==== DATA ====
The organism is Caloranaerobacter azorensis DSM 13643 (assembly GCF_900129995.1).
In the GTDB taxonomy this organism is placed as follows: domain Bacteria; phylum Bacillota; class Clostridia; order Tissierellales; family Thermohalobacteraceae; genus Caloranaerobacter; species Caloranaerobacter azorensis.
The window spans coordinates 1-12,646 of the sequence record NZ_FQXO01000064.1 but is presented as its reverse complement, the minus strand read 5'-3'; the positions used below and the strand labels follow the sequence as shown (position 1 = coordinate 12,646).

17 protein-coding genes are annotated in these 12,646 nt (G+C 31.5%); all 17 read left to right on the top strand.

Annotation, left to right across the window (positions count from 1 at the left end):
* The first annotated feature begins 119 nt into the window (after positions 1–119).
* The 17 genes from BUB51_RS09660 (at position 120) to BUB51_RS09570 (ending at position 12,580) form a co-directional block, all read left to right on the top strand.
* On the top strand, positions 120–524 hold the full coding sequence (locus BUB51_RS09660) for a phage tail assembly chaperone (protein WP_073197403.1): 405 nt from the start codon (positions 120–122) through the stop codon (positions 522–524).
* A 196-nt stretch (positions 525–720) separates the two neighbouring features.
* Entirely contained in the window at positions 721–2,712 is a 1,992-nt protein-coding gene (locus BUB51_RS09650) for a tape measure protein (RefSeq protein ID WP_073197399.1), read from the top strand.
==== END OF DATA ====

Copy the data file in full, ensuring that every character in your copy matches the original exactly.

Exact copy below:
The organism is Caloranaerobacter azorensis DSM 13643 (assembly GCF_900129995.1).
In the GTDB taxonomy this organism is placed as follows: domain Bacteria; phylum Bacillota; class Clostridia; order Tissierellales; family Thermohalobacteraceae; genus Caloranaerobacter; species Caloranaerobacter azorensis.
The window spans coordinates 1-12,646 of the sequence record NZ_FQXO01000064.1 but is presented as its reverse complement, the minus strand read 5'-3'; the positions used below and the strand labels follow the sequence as shown (position 1 = coordinate 12,646).

17 protein-coding genes are annotated in these 12,646 nt (G+C 31.5%); all 17 read left to right on the top strand.

Annotation, left to right across the window (positions count from 1 at the left end):
* The first annotated feature begins 119 nt into the window (after positions 1–119).
* The 17 genes from BUB51_RS09660 (at position 120) to BUB51_RS09570 (ending at position 12,580) form a co-directional block, all read left to right on the top strand.
* On the top strand, positions 120–524 hold the full coding sequence (locus BUB51_RS09660) for a phage tail assembly chaperone (protein WP_073197403.1): 405 nt from the start codon (positions 120–122) through the stop codon (positions 522–524).
* A 196-nt stretch (positions 525–720) separates the two neighbouring features.
* Entirely contained in the window at positions 721–2,712 is a 1,992-nt protein-coding gene (locus BUB51_RS09650) for a tape measure protein (RefSeq protein ID WP_073197399.1), read from the top strand.